Accountants urge state to hold on to low tax appeal as global tax deal looms
Ireland should maintain a ‘low tax policy’ even when a 15% corporate tax rate comes into play, accountants say.
A survey by accountancy firm ACCA and consultants Grant Thornton shows that 89% of tax professionals say low tax is “critical” to Ireland’s ability to attract foreign direct investment ( IDE).
Of 180 accountants surveyed, 87% said Ireland would gain a “competitive advantage” over the UK, which plans to raise its corporate tax rate from 19% to 23%.
“With a targeted climate action plan, infrastructural connectivity and an impactful housing strategy, a low corporate tax rate remains a hugely influential element of Ireland’s FDI benchmarks,” said Caitriona Allis, Director of ACCA Ireland.
She said maintaining a low corporate tax rate “will help businesses access the EU single market and, in turn, create an environment for economic growth in Ireland”.
“With many factors affecting the global FDI sector – including the war in Ukraine, rising energy costs and inflation – it is more important than ever that Ireland positions its strong fiscal credentials.”
Last year, 137 countries, including Ireland, agreed to impose a 15% “minimum effective” tax rate on multinationals.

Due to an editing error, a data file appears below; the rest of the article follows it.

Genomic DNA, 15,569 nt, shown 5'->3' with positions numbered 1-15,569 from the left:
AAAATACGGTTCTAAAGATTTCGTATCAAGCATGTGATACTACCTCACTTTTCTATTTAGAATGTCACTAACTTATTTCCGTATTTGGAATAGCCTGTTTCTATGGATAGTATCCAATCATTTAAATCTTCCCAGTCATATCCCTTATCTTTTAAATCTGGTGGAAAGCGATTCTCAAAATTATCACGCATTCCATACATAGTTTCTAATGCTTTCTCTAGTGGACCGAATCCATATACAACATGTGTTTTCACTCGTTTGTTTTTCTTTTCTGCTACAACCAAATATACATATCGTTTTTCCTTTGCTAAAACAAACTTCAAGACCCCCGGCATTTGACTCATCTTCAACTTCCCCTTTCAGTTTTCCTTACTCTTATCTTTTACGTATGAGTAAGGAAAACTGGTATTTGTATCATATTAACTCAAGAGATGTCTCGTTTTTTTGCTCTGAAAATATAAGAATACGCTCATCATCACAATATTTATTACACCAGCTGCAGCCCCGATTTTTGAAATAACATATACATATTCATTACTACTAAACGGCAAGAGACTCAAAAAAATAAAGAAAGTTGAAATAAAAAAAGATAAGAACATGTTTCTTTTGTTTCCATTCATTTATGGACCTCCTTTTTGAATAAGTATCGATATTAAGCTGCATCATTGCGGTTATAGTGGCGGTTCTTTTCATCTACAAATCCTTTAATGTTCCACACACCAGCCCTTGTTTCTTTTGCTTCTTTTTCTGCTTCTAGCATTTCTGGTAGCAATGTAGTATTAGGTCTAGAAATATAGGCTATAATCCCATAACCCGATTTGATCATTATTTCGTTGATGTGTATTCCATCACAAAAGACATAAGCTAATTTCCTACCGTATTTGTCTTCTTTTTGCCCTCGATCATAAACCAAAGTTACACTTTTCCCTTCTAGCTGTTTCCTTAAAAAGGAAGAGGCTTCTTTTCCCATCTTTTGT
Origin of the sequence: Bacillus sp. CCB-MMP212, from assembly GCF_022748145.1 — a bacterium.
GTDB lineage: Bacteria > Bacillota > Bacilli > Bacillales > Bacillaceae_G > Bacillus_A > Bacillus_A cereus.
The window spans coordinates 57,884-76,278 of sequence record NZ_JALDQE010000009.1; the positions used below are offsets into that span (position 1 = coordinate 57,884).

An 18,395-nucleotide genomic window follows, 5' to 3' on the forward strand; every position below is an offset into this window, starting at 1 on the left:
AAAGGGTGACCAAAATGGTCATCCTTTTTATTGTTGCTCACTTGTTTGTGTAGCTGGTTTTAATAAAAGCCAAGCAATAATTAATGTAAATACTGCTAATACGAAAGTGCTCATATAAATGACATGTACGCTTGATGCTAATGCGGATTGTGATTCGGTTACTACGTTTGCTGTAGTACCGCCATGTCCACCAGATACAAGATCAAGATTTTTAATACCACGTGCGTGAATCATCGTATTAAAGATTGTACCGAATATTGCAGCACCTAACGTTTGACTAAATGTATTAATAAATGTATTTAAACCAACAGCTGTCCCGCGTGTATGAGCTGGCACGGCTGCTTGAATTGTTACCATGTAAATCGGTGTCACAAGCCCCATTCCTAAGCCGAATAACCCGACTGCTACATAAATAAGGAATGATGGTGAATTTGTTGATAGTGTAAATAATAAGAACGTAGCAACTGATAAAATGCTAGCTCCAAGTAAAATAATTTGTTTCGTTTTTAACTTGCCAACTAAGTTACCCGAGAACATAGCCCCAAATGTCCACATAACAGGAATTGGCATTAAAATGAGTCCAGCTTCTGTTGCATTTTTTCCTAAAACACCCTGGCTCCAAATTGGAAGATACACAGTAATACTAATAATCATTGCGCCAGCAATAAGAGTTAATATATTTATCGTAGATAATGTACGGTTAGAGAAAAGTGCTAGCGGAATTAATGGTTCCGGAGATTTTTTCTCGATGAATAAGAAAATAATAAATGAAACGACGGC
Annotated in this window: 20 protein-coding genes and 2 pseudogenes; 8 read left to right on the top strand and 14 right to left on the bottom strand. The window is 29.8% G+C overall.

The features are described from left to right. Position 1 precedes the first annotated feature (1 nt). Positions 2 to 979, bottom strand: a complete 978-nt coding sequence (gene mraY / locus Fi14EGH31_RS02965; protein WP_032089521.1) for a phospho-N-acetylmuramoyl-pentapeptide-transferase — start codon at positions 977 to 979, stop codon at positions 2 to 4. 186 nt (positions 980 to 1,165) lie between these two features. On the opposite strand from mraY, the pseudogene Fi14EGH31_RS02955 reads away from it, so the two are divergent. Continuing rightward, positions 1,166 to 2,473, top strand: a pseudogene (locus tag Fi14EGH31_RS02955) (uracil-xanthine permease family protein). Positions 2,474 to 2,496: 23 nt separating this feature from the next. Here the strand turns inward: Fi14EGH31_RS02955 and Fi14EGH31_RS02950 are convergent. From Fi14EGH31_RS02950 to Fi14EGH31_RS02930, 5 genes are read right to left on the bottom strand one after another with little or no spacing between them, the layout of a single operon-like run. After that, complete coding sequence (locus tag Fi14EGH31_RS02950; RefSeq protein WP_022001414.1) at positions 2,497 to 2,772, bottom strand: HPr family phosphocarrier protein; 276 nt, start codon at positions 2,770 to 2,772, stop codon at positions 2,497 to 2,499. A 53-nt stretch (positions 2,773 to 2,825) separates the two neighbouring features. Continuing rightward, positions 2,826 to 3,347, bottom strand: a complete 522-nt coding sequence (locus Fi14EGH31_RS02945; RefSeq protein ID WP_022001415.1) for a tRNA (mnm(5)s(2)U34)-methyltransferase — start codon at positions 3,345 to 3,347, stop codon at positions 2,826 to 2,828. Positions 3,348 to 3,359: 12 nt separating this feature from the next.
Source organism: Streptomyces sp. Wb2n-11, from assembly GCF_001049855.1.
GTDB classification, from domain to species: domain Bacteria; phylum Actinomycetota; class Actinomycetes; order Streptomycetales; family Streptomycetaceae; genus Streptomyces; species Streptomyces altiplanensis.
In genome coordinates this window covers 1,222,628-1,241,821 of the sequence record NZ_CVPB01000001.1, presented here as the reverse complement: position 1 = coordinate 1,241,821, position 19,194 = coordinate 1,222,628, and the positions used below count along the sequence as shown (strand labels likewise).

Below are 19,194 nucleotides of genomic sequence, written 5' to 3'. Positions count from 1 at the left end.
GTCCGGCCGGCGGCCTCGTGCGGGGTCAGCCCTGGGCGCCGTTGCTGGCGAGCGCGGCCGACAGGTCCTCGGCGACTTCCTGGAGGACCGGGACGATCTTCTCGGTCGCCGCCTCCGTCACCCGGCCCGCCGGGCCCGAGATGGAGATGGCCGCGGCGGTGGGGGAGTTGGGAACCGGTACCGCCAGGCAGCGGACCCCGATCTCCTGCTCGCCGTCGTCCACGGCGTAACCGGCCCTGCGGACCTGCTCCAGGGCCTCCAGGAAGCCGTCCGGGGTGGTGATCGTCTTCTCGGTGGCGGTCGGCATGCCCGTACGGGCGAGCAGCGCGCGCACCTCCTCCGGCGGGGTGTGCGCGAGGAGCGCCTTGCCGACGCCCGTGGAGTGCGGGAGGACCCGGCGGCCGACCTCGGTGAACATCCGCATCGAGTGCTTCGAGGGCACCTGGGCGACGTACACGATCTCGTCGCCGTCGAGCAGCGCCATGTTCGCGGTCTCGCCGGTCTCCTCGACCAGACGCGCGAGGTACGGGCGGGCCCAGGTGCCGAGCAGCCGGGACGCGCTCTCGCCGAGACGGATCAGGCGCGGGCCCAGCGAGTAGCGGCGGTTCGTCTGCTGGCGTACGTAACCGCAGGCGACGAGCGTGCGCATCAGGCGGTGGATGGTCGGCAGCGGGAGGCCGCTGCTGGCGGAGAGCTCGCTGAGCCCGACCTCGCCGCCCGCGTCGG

In talks led by the Organization for Economic Co-operation and Development (OECD), they also agreed to make the most profitable groups pay part of their taxes where they make their sales, rather than where they are incorporated.
This part of the deal could cost Ireland up to €2 billion a year.
But OECD talks on the tax shift are dragging on and won’t be finalized until early next year.
The US Congress has so far failed to move the deal forward as it is paralyzed by opposition to President Joe Biden’s spending plans.
The 15% rate is also under threat in the EU after Hungary canceled its support earlier this month.
Hungary’s 11th-hour decision – it had backed a French compromise that allowed derogations for some countries and postponed the tax until 2024 – sparked calls for an end to national vetoes on EU tax laws .
Irish EU Commissioner Mairead McGuinness said last week she would favor scrapping veto rights in cases where countries hold the bloc to ransom on non-tax issues.
His colleague, the head of the economy Paolo Gentiloni, said yesterday that the removal of veto rights should not be used to “harmonize tax policy through the back door”.
While he said there were “several fiscal elements” that could be agreed upon by a majority, he insisted that smaller countries needed to be protected “in some way”.
Mr Gentiloni told MPs that Hungary’s position is “formally legitimate, of course, but in my view, politically incomprehensible”.
“I think the use of the veto must also respect loyal cooperation between member states, because otherwise it is very, very difficult to make decisions,” he said.
France had hoped to complete the deal before the end of its EU presidency on June 30.